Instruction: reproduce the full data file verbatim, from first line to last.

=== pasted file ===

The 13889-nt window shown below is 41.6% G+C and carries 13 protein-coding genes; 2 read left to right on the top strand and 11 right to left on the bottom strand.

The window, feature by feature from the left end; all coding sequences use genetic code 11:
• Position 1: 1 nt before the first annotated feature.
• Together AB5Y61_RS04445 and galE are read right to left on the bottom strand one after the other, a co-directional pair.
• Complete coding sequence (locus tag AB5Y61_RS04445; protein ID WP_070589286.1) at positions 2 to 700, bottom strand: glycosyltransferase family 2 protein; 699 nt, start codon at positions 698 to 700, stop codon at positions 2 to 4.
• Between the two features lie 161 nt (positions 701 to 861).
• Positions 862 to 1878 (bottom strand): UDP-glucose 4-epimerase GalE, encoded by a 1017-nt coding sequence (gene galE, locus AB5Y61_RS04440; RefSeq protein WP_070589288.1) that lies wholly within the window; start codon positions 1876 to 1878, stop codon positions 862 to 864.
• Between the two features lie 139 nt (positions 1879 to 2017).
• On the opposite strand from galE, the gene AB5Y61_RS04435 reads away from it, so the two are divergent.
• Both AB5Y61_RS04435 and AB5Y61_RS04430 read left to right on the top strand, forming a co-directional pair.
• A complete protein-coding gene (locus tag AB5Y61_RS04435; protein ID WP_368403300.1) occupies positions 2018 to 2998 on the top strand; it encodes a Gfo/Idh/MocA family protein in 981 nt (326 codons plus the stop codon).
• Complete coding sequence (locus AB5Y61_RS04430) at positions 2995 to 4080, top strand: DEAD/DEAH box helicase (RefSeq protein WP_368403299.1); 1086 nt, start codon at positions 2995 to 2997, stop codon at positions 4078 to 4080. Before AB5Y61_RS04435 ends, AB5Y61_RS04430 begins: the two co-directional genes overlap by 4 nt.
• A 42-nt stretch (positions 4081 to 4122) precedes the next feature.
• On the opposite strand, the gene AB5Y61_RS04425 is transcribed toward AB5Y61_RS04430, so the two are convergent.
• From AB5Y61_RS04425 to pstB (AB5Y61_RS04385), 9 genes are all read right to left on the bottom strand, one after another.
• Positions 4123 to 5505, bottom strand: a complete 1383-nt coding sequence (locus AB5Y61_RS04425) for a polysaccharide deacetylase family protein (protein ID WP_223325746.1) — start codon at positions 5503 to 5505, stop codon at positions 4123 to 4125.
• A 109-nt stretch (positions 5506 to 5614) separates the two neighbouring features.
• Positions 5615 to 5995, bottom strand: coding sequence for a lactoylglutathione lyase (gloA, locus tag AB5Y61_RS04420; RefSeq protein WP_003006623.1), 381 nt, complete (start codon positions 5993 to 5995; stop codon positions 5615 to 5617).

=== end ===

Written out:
The 13889-nt window shown below is 41.6% G+C and carries 13 protein-coding genes; 2 read left to right on the top strand and 11 right to left on the bottom strand.

The window, feature by feature from the left end; all coding sequences use genetic code 11:
• Position 1: 1 nt before the first annotated feature.
• Together AB5Y61_RS04445 and galE are read right to left on the bottom strand one after the other, a co-directional pair.
• Complete coding sequence (locus tag AB5Y61_RS04445; protein ID WP_070589286.1) at positions 2 to 700, bottom strand: glycosyltransferase family 2 protein; 699 nt, start codon at positions 698 to 700, stop codon at positions 2 to 4.
• Between the two features lie 161 nt (positions 701 to 861).
• Positions 862 to 1878 (bottom strand): UDP-glucose 4-epimerase GalE, encoded by a 1017-nt coding sequence (gene galE, locus AB5Y61_RS04440; RefSeq protein WP_070589288.1) that lies wholly within the window; start codon positions 1876 to 1878, stop codon positions 862 to 864.
• Between the two features lie 139 nt (positions 1879 to 2017).
• On the opposite strand from galE, the gene AB5Y61_RS04435 reads away from it, so the two are divergent.
• Both AB5Y61_RS04435 and AB5Y61_RS04430 read left to right on the top strand, forming a co-directional pair.
• A complete protein-coding gene (locus tag AB5Y61_RS04435; protein ID WP_368403300.1) occupies positions 2018 to 2998 on the top strand; it encodes a Gfo/Idh/MocA family protein in 981 nt (326 codons plus the stop codon).
• Complete coding sequence (locus AB5Y61_RS04430) at positions 2995 to 4080, top strand: DEAD/DEAH box helicase (RefSeq protein WP_368403299.1); 1086 nt, start codon at positions 2995 to 2997, stop codon at positions 4078 to 4080. Before AB5Y61_RS04435 ends, AB5Y61_RS04430 begins: the two co-directional genes overlap by 4 nt.
• A 42-nt stretch (positions 4081 to 4122) precedes the next feature.
• On the opposite strand, the gene AB5Y61_RS04425 is transcribed toward AB5Y61_RS04430, so the two are convergent.
• From AB5Y61_RS04425 to pstB (AB5Y61_RS04385), 9 genes are all read right to left on the bottom strand, one after another.
• Positions 4123 to 5505, bottom strand: a complete 1383-nt coding sequence (locus AB5Y61_RS04425) for a polysaccharide deacetylase family protein (protein ID WP_223325746.1) — start codon at positions 5503 to 5505, stop codon at positions 4123 to 4125.
• A 109-nt stretch (positions 5506 to 5614) separates the two neighbouring features.
• Positions 5615 to 5995, bottom strand: coding sequence for a lactoylglutathione lyase (gloA, locus tag AB5Y61_RS04420; RefSeq protein WP_003006623.1), 381 nt, complete (start codon positions 5993 to 5995; stop codon positions 5615 to 5617).